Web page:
Eto'o: European milestone, African heart

Posted by Firdose Moonda

KIRILL KUDRYAVTSEV/AFP/GettyImagesSamuel Eto'o has never forgotten his African roots while experiencing major success across Europe.

Samuel Eto'o is already established as Africa's best football export. His 100th European appearance tomorrow will only confirm it.

He is the first player to win two European trebles -- with Barcelona and Inter Milan. He scored 108 goals for the former, including some against rivals Real Madrid who rejected him in his youth. He is the only player to have scored in two Champions League finals and he has won three medals from the tournament to add to his four league titles.

He is widely accepted as a great but when Russian club Anzhi agreed to pay him £1.5 million a month after tax it was considered obscene. They may be able determine whether they got their money's worth on their performance in the Europa League and Eto'o's history suggests he could guide them to the trophy. He has netted 44 times in 99 appearances on the continent and is known for a predatory ability to create and score goals.

Still, some argued, surely footballing success should not cost that much? Perhaps not. But for all Eto'o's money-making and all the stories of his attitude problems, he is a giver. To Africa, he gives the most.

The Samuel Eto'o foundation was started in 2006 when he still played for Barcelona, who partnered the football academy aspect of the charity. It is about much more than just the game.

Having grown up in "very humble" circumstances, where his mother had to wake up at 3am daily to buy fish at the port to resell, Eto'o understands funding a sports project cannot be done in Africa without funding entire lives. To cover all those needs, his scheme also provides healthcare and education for children and has expanded to other parts of the continent.

Last month, Eto'o was in Guinea where he inaugurated a new training centre and explained some of his future development goals for the continent. Eto'o pledged to continue to support the growth of the game, to focus on places where there is political stability and to campaign for better organisation of the African game -- something he has long lamented with his home country, Cameroon.

Central to Eto'o's belief is that "Africa has the potential to win a World Cup but must have a base." He hopes to provide some of that through his story and his wallet.

Eto's's journey alone is a source of inspiration to many. He is the embodiment of self-belief, dedication and ultimately, success. In an interview with Africa Top Sports he stressed that everything he has, and it is a lot, has come through nothing but toil. "My dream when I was younger was that my parents could watch me on television," he said when asked what advice he would give to hopefuls.

"I grew up in a family where my father always told me, defend your ideas when you think your ideas are good and struggle to get your story written. And I've always fought for that. My dream was to become a footballer, hope to become the best someday. And I worked for it. And I'll tell you that the work is the magic of success."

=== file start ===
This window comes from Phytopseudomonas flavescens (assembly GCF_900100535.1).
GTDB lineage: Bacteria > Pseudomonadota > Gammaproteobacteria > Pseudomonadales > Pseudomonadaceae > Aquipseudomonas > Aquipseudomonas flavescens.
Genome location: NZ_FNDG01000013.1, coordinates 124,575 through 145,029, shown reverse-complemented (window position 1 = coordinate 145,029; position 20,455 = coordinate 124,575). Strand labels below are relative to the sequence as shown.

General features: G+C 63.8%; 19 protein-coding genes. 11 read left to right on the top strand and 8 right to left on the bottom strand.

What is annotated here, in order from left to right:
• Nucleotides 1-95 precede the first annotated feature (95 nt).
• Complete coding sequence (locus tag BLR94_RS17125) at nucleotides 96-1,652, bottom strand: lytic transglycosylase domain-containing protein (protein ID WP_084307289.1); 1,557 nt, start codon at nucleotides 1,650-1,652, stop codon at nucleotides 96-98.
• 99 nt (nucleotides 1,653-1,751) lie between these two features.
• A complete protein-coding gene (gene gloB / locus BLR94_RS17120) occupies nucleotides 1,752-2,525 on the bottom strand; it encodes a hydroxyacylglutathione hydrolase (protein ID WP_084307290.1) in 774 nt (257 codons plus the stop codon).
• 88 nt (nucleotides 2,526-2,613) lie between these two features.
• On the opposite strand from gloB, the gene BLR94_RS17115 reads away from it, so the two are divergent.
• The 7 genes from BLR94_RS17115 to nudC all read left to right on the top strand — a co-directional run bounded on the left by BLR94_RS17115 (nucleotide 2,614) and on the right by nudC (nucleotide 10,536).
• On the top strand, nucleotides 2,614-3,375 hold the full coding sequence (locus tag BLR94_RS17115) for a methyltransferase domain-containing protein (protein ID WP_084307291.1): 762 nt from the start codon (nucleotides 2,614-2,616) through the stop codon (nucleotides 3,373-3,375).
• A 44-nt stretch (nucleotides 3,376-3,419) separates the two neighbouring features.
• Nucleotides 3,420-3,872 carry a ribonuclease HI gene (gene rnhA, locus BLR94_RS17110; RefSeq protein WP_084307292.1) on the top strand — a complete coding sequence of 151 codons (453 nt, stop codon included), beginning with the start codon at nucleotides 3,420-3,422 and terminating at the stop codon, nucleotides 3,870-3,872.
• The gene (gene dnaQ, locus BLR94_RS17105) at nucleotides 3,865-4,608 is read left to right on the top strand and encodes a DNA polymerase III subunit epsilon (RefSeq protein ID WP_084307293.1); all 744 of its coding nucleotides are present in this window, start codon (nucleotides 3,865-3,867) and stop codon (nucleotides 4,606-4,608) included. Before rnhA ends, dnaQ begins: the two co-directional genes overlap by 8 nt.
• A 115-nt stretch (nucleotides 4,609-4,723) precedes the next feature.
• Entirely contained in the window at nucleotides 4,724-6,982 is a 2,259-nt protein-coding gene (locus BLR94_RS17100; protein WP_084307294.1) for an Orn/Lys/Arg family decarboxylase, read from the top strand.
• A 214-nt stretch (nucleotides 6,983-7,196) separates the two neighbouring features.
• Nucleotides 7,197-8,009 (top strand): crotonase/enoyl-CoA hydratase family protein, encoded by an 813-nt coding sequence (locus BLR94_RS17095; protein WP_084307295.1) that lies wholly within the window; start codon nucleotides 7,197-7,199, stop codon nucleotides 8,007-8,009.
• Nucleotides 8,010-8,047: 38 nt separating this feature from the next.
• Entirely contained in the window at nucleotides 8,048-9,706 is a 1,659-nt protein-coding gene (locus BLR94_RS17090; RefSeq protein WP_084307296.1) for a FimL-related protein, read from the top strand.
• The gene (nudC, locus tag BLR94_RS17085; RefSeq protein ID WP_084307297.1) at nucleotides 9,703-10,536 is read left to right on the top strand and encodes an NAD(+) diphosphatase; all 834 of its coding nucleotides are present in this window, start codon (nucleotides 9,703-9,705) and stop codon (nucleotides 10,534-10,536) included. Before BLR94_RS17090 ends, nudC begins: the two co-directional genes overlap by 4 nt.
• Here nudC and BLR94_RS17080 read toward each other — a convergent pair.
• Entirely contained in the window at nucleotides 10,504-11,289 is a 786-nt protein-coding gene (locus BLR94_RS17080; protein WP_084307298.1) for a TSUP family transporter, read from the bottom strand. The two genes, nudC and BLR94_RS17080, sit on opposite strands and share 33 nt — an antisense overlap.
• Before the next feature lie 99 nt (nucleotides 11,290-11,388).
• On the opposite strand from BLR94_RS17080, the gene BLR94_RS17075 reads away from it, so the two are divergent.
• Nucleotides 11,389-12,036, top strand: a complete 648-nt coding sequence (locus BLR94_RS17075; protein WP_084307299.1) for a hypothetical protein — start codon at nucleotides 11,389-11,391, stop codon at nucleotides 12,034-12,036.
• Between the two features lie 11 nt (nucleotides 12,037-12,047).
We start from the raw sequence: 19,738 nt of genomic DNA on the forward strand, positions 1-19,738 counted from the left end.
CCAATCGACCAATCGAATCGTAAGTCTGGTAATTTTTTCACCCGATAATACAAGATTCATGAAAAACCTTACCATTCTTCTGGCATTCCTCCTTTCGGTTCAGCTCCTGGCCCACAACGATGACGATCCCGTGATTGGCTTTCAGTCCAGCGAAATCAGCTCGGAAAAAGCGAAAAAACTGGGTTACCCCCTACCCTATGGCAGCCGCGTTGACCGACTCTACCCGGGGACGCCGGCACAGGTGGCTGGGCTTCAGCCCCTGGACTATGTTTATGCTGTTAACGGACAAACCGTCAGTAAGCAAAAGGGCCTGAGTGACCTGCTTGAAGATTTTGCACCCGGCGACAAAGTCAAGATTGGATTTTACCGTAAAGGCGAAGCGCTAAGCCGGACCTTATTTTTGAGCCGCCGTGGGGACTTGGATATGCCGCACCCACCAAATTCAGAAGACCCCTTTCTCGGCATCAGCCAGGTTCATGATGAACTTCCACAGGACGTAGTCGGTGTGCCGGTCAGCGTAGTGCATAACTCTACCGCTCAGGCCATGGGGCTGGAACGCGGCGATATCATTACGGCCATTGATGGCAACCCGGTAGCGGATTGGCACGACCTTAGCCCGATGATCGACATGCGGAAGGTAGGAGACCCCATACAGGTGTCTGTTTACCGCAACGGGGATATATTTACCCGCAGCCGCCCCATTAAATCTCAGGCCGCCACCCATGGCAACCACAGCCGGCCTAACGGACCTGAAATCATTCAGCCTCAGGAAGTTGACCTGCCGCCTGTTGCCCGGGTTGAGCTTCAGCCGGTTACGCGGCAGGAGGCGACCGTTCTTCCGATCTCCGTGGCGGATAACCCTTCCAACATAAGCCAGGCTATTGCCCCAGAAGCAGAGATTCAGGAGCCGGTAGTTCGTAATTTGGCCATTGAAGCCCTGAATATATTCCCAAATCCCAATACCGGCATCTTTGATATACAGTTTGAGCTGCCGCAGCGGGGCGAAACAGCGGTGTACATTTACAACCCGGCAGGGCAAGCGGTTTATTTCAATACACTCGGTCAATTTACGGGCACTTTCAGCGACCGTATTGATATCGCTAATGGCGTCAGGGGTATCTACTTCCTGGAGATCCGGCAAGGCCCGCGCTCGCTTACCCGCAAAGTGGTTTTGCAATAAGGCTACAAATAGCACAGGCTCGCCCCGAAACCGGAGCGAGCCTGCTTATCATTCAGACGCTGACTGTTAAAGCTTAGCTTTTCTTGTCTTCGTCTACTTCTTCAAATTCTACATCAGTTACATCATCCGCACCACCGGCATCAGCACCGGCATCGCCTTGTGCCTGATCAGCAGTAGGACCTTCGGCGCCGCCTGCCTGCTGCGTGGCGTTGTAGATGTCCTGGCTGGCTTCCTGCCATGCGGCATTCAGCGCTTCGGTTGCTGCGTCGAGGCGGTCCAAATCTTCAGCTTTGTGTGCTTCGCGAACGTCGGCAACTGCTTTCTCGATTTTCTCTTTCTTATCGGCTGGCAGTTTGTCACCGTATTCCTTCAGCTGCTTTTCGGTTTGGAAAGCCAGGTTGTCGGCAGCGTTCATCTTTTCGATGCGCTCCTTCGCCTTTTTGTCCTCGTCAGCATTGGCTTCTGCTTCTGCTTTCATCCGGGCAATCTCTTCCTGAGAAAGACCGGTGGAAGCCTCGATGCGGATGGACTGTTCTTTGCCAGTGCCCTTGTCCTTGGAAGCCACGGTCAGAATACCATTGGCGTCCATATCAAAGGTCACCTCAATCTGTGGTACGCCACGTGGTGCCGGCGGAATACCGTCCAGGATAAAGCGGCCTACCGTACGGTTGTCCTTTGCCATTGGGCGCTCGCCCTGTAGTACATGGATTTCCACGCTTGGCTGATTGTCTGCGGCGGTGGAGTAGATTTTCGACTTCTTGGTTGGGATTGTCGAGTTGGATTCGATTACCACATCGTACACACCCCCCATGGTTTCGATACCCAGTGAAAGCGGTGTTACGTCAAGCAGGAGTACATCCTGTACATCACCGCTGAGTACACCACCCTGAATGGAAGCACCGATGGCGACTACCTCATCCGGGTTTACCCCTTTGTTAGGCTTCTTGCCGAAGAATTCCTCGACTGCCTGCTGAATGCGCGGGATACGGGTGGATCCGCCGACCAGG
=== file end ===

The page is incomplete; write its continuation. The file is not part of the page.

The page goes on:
The next star, according to Eto'o, could come from anywhere -- as he did. That does not mean he is willing to spend his money anywhere. His own experience with Cameroon has influenced his thoughts on administration. Eto'o would prefer to plough cash into places where it will be well administered. "In all things, you need a good organization. You can have the best player in the world, if you do not have the best team, you will not win," he said. "The organisation should be good enough to allow this team to emerge."

His most recent investment took place in Kenya, which, until very recently was regarded as one of the most stable democracies on the continent. While human rights remains a major controversy in Guinea and recent violence would defy Eto'o's logic, he said he found the capital city, Conakry, much like the capital of his own country. He has also met with the country's president and believes he has the leader's understanding.

Even if Eto'o's funding is not directed where others deem to it transparent enough, few will fault his noble intentions and the impact it could have. When considered in the context of the cash Eto'o earns, it indicates that his heart remains at home even though he stays in hotel rooms which cost more a night than some people in his homeland earn over the course of an entire year.

"I am a child of Africa," Eto'o said and attributed the millions he has pocketed as a symbol of success to the continent as a whole. "It is recognition to Africa. It is a victory for Africa. To become a footballer, there are many sacrifices. You must always be thinking about being the best. And when you are among the best, you get the salary that goes with it."

Eto'o can be considered proof of that.

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